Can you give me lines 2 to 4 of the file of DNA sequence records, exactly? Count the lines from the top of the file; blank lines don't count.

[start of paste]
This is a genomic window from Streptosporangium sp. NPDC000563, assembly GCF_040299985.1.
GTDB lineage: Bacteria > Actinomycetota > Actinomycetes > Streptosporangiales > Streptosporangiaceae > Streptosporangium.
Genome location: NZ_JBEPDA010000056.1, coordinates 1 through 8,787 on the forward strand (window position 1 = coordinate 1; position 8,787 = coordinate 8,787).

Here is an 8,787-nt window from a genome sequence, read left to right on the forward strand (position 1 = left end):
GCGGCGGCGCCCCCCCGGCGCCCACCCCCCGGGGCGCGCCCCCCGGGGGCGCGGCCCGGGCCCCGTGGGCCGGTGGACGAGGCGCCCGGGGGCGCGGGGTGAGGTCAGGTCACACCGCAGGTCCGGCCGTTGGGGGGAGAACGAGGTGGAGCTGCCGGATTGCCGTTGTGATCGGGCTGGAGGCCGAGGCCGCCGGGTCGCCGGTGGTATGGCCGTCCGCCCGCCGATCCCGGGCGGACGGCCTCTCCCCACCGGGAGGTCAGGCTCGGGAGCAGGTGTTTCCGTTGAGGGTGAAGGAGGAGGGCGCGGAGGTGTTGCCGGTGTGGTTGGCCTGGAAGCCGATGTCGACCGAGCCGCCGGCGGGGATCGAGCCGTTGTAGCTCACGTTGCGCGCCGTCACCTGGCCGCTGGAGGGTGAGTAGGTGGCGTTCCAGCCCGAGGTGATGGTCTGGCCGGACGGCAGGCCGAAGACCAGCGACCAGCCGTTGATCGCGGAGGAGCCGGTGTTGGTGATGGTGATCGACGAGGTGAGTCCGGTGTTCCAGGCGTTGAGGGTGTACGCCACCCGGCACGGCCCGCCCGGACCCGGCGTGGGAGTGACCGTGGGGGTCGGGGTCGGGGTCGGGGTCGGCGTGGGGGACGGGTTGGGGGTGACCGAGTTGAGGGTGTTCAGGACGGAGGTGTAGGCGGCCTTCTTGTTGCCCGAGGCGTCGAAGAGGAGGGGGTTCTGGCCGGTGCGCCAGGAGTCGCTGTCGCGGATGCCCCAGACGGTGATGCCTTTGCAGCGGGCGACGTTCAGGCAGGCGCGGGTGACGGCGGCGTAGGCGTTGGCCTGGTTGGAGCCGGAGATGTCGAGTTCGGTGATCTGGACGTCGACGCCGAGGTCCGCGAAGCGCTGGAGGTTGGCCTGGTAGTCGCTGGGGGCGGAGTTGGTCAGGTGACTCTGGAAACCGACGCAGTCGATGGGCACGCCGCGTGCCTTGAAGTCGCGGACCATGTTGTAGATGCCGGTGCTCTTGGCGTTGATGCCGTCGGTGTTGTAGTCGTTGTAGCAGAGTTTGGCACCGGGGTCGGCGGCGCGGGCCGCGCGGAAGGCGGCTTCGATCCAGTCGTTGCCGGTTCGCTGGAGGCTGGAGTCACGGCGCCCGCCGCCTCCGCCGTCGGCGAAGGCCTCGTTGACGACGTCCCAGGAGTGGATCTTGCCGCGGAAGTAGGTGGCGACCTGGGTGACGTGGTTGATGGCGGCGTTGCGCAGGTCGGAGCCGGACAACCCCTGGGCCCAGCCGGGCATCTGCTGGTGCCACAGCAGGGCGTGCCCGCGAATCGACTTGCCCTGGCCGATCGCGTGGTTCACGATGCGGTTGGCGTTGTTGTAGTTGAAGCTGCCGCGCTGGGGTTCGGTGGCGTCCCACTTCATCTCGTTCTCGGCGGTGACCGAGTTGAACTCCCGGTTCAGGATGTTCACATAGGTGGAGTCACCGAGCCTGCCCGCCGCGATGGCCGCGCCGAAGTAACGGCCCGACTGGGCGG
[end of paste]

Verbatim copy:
GTDB lineage: Bacteria > Actinomycetota > Actinomycetes > Streptosporangiales > Streptosporangiaceae > Streptosporangium.
Genome location: NZ_JBEPDA010000056.1, coordinates 1 through 8,787 on the forward strand (window position 1 = coordinate 1; position 8,787 = coordinate 8,787).

Here is an 8,787-nt window from a genome sequence, read left to right on the forward strand (position 1 = left end):